Interest groups refer to groups of people who are affected by a company’s operations and performance, known also as the ‘stakeholders’. These are a crucial part of the company’s performance because of their strong influence on the decisions taken and the promotion of permanent dialogue is essential for the development of the company.

Within the redefinition of business strategies as a consequence of the impact of COVID-19 on the consumption patterns of the population, a fundamental part is a review of the relationships with and among the interest groups of a company or product. The companies that have maintained their market position and have even taken advantage of the market over their competitors have been those that have managed to adapt to the needs of consumers which have changed significantly, many times by talking to their stakeholders.

For example, the higher education sector was greatly impacted by being one in which the delivery of the product or service was done in person, despite incipient advances in online education. Being disabled indefinitely, the institutions found themselves in the immediate need to migrate to a virtual delivery of services. This situation required complex adjustments in all interest groups: teachers, students, parents, or workers, for example. These adjustments are still present and will continue to evolve, and it is a clear example of how cultivating dialogue with interest groups is not only important but crucial to the viability of the business.

The educational systems had to adjust the reception of classes to the digital way, being the only available alternative. This involved a different way of providing education, which is more difficult to learn, was not widely used, and requires other instruments. Teachers, or the interest group that taught classes, had to adjust to this new way of interacting with their audience, modifying the formats of classes and assessments and the way in which they interact with their students, among many other aspects. The inability to have face-to-face contact with students made them teach in unknown conditions to most.

At the same time, the institutions, once aiming to tackle these changes of the different interest groups, have been faced with the new challenge of responding to those looking for mixed formulas for teaching or receiving classes. This could represent an overload of their facilities or an opportunity to broaden their student base since virtual classes can be attended by a larger number of people at the same time or at different times. In other words, the institutions are, thanks to this new reality, in a position of multiplying their reach to new audiences which could not previously attend because of their teaching and infrastructure capabilities.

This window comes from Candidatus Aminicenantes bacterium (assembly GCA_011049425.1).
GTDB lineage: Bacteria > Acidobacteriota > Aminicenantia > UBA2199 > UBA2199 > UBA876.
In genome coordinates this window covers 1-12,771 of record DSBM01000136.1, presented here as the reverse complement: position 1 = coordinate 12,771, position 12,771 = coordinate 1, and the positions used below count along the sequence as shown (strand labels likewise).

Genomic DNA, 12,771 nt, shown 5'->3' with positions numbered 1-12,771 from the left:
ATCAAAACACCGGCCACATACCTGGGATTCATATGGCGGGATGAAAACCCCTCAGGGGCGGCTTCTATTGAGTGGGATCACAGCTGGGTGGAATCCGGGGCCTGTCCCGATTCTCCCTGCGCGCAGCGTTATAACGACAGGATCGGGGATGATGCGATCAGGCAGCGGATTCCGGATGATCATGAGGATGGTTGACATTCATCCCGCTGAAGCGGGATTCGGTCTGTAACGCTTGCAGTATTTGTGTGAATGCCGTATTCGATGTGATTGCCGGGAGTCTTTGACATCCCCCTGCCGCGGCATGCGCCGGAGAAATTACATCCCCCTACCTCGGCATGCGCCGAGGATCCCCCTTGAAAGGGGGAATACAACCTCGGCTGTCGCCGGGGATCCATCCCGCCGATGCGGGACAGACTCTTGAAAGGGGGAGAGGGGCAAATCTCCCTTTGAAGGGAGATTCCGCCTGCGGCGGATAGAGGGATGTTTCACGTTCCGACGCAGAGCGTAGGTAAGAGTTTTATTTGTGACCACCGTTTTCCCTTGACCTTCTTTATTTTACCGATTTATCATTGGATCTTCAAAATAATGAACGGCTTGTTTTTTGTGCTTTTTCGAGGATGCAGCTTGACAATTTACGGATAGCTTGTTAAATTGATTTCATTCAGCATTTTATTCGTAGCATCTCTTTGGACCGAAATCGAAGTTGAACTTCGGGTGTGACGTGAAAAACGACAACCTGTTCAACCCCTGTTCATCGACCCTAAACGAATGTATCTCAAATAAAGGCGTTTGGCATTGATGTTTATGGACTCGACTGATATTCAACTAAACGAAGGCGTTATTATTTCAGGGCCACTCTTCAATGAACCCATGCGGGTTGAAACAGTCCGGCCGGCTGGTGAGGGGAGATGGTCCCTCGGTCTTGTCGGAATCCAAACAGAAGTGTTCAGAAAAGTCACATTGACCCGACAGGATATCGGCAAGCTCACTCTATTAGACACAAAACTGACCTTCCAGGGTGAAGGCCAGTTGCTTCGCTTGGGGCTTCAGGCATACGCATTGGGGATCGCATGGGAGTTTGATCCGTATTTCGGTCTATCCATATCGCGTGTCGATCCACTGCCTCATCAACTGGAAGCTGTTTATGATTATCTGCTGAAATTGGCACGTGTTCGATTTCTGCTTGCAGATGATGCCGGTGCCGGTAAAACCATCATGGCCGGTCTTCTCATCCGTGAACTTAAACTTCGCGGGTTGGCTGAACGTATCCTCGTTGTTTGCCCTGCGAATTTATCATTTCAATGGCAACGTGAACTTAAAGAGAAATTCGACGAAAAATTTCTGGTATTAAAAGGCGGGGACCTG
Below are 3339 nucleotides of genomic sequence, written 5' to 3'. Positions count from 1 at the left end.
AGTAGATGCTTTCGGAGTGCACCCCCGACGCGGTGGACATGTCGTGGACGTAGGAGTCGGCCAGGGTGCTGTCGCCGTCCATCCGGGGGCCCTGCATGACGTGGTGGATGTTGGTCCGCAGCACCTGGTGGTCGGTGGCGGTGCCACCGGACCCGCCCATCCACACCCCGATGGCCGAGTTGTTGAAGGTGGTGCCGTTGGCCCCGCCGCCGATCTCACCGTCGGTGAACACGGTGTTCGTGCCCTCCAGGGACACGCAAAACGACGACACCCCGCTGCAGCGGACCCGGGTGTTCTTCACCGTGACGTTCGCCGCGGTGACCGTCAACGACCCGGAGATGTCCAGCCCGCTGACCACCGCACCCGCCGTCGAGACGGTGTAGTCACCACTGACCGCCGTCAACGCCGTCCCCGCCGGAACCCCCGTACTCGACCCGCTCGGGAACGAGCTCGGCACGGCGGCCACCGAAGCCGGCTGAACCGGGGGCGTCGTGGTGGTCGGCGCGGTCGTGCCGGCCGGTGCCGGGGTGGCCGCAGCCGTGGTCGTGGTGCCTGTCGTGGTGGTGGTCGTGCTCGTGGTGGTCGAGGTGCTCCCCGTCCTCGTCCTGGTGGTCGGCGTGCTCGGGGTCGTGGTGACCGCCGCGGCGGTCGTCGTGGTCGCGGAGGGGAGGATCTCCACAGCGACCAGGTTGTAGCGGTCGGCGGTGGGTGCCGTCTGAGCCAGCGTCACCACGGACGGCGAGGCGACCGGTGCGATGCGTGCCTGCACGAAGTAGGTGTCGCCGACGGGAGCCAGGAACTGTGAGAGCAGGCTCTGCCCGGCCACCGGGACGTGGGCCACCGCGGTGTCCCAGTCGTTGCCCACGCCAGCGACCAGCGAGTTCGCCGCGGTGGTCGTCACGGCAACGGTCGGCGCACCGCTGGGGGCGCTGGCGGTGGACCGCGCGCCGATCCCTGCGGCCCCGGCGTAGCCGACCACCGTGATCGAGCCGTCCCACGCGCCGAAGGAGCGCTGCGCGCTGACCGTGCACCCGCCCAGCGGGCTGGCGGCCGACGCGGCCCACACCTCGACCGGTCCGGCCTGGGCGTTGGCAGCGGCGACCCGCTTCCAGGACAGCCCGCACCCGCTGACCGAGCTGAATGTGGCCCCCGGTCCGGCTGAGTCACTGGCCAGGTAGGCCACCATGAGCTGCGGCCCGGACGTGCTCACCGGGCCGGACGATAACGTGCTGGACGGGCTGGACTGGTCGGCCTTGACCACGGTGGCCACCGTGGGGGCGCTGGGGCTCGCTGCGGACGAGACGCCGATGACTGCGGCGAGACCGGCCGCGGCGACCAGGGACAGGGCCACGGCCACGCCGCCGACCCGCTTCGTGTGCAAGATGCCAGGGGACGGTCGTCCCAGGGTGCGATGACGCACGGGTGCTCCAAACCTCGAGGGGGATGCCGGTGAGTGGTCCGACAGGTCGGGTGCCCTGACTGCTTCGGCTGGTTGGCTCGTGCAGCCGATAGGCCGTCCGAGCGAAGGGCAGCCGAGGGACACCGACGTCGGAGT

Good practices:

The Mexican bottler, at the beginning of the COVID-19 pandemic, allocated $6.5 million to the adaptation and improvement of workplaces with a focus on the prevention of contagion. In addition, it focused on supporting the health system, the community, and vulnerable groups, benefiting more than 1.7 million people and 119 civil society organizations with donations of more than $100 million Mexican pesos.

At the value chain level, the company has served customers and waste pickers with prevention items, through NGOs. They have also accompanied seven strategic suppliers through the “Competitive Business” program of the Global Reporting Initiative (GRI), encouraging good practices among them.

Through a strategy that contemplated the transfer of mobile units within the framework of its business in the food industry, the company coordinated with the Ministry of Health in Peru to develop a campaign against anemia that benefited more than 120,000 people.

The aim of the campaign was to promote rich foods, through talks and explanations about their importance to prevent anemia. This cooperation with a public entity and citizen impact is a demonstration of how to develop strategic initiatives towards various interest groups.

This company of Brazilian origin, with operations throughout the region and part of AnheuserBusch Inbev as a subsidiary, has implemented the global culture of the company to develop relations with farmers, as key players in the value chain for Ambev’s business.

Through multiple initiatives, Ambev fosters relationships with farmers to find ways to improve their productivity, profitability and help them manage their crops in an environmentally friendly manner.

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